When the long awaited Supreme Court judgment was issued yesterday morning, the Scottish government, behind the upbeat tweets and positive spin, must surely have groaned. The Named Person scheme, and the bigger project – the Children and Young People (Scotland) Act 2014 – of which it is only a part, has been a long time coming. From the consultation paper in 2012 to the planned implementation of the named person provisions in August 2016, and via a nationwide programme of training events and roadshows, this has been a major commitment and a lengthy process. To be halted – even temporarily and partially – at this late stage, must be frustrating to say the least.
It was not however yesterday’s judgment – a measured, insightful and wise opinion – which caused me to groan, but rather the draft Bill from which the now infamous named person provisions sprang. When I first heard about it, I wanted to like it. Who would not support an attempt to Get it Right for Every Child? Who does not want Scotland to be a good place (the best?) for children and young people to grow up? As the Supreme Court put it [para 91], “[t]he public interest in the flourishing of children is obvious”. As a family lawyer, any improvement in family law, particularly when it is child-focused, surely has to be a good thing. But nonetheless when I read the Bill, and the Act it became, I groaned – three times at least!
I groaned first as an old-style Scot; the product no doubt of that stereotypically dour Presbyterian upbringing. The motivational tone of management-speak, the self-belief in the power of individual intervention and the catchy GIRFEC strapline grate against my more measured, cautious, “let’s just do our best” brand of Scottishness. But that’s my problem and I am trying to adjust.
My second groan was as a lawyer. I care about the state of Scots law, family law in particular: not to derive some weird legalistic pleasure or for a narrow sense of academic satisfaction but because, if family law is to help and protect families, as it is intended to do, then it needs to be law that actually works. Statute should have structure. Like a well-constructed architectural model or a precisely planned electrical circuit, when lawyers look at legislation, they should be able to see how it will work. Who has the rights; what are the obligations; where are the thresholds? When is discretion triggered; what are the principles underpinning its exercise and where are the safeguards and remedies? The problems which law is designed to address are rarely simple, but simple and effective is what the law itself should strive to be. If we lawyers had not already noticed that the 2014 Act falls far short of these benchmarks, then the Supreme Court has surely left us in no doubt. While their decision was that the legislation is not competent, in the narrow sense of the legislative powers conferred on the Scottish Parliament by the Scotland Act 1998, in their observations they highlighted much wider concerns about the effectiveness of this as a legal framework. When the highly trained minds of the Supreme Court describe what has been created as a “logical puzzle” [para 37], there should be little doubt that this is law which will not work.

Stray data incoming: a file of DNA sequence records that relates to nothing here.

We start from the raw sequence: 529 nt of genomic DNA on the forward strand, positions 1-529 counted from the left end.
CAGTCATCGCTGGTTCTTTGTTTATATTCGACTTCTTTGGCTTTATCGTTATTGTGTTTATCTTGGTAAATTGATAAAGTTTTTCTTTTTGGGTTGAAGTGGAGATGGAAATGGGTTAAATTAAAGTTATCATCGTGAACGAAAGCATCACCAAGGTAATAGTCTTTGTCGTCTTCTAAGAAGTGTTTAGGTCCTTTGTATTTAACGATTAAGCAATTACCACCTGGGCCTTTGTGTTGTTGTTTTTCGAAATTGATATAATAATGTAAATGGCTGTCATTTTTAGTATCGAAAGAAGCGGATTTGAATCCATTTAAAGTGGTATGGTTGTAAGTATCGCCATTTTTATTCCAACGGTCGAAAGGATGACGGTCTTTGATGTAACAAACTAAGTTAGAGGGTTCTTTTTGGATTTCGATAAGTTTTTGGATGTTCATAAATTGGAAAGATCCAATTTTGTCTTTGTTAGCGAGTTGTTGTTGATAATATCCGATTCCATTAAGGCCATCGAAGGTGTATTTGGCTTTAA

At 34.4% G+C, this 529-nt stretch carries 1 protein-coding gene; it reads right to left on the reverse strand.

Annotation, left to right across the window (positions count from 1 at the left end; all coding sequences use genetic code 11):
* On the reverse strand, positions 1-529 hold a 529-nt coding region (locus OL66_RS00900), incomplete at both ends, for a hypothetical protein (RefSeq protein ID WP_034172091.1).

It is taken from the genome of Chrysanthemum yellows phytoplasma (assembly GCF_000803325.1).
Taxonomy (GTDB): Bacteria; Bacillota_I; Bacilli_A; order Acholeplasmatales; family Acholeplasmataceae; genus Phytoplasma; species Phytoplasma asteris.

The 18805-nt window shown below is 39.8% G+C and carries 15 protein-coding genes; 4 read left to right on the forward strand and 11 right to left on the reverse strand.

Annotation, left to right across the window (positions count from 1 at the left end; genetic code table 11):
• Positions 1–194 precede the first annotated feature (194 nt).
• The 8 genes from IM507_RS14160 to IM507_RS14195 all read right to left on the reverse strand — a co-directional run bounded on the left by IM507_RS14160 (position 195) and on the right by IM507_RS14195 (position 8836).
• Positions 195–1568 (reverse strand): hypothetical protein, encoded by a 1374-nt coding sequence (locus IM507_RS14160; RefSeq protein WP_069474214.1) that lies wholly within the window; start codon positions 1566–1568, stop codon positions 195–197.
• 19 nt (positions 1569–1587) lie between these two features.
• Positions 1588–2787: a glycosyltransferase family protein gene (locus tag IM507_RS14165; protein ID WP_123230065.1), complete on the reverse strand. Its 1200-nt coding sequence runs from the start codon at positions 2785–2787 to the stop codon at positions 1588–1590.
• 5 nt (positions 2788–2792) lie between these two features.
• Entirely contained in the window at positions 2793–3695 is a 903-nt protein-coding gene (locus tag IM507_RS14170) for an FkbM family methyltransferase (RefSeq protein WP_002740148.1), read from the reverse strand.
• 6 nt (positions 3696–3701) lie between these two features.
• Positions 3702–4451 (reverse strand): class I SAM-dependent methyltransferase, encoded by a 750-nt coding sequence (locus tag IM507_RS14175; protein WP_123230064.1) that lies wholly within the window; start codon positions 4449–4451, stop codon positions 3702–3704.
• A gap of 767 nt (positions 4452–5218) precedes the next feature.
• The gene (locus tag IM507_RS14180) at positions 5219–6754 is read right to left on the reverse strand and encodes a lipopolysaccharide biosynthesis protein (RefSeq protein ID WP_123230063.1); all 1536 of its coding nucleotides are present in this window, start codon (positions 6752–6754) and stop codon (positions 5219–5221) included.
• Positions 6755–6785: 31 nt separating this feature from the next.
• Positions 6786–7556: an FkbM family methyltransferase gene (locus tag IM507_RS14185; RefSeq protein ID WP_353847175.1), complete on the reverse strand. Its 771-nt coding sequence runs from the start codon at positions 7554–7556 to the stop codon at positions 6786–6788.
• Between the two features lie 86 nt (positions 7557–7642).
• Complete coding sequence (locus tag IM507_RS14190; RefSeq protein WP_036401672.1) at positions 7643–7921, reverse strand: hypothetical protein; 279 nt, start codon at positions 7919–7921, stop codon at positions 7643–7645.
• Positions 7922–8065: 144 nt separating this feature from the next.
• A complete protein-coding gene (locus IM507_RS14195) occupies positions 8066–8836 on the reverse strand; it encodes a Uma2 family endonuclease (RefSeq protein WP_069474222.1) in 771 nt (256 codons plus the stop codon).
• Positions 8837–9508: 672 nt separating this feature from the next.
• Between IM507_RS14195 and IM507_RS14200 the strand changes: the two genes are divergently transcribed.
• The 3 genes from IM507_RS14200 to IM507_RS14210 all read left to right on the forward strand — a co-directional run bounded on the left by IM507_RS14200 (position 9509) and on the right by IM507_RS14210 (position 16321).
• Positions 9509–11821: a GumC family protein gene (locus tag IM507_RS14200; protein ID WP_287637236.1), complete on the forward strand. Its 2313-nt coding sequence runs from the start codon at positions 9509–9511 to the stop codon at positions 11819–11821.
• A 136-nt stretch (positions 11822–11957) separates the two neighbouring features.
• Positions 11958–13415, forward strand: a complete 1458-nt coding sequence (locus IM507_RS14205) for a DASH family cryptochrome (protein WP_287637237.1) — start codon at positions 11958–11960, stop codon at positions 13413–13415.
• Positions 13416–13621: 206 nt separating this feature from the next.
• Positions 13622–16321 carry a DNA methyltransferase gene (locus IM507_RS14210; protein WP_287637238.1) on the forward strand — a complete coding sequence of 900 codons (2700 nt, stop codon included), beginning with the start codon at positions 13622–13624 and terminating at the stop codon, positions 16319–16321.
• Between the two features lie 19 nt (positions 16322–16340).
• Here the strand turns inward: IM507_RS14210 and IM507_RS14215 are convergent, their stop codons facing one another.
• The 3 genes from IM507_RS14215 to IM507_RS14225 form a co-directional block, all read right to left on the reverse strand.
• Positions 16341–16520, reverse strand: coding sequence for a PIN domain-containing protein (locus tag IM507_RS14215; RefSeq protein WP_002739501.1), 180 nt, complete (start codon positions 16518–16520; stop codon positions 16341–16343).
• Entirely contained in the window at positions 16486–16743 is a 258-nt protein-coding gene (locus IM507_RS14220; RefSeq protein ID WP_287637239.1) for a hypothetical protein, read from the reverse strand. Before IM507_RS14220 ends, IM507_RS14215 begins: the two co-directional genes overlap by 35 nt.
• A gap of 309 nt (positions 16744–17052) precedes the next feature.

The problem may lie, at least in part, in the back story to the Act. The 2014 Act is an example of law which has grown out of practice. It is an attempt, well intentioned no doubt, to enshrine in law for all children the existing good practice already of benefit to some. From within the weighty portfolio of guidance, advice and training materials, which accompany this legislation, this comment offers some insight: “The text of a law rarely changes much on the ground; it’s how relevant organisations and individuals put that law into effect which determines its impact.” [CELCIS, Corporate Parenting Implementation Note 1] Of course, it’s the implementation that ultimately makes a difference, but the text of the law which underpins that implementation is vital. When this example of a Scottish statute is compared with models of good practice such as emanated from the Scottish Law Commission in the 1980s and 1990s, the deterioration in family law making is striking.
My third and final groan was as a parent and long standing reader of bedtime books. I groaned because I had read this particular story before and I feared it would not end well. I groaned at the Scottish legislation because it reminded me in so many ways of a wonderful series of books, by Lemony Snicket, which tell the sorry tale of children in need. Each time these children are exposed to danger, their corporate protectors wrap them more tightly in increasingly complex plans and burdensome processes, implemented by highly esteemed individuals with ever greater powers. How could those children not be safe? Sadly, of course, the common sense of the adults has been stripped away by over reliance on process and their innate ability to respond hampered by regulatory systems of compliance. And while the children repeatedly tell the adults where the danger lies, no one really listens. Before I incur the wrath of the wonderful Mr Snicket, who wrote those particular fictional tales, let me stress that his work has none of the structural or syntactical flaws of the Scottish legislation. Similarly, to the many real professionals who work with Scotland’s children, my concerns are not about your ability or commitment, but rather about the complexity and weight of process and procedure under which this legislation requires you to work.
So as the Scottish Ministers settle down to draft a response to the Supreme Court, I should like to suggest two pieces of weekend reading. First, the Children (Scotland) Act 1995 (in its original form), as a model of good legislation and secondly, Lemony Snicket’s A Series of Unfortunate Events, as a cautionary tale (2014, Egmont).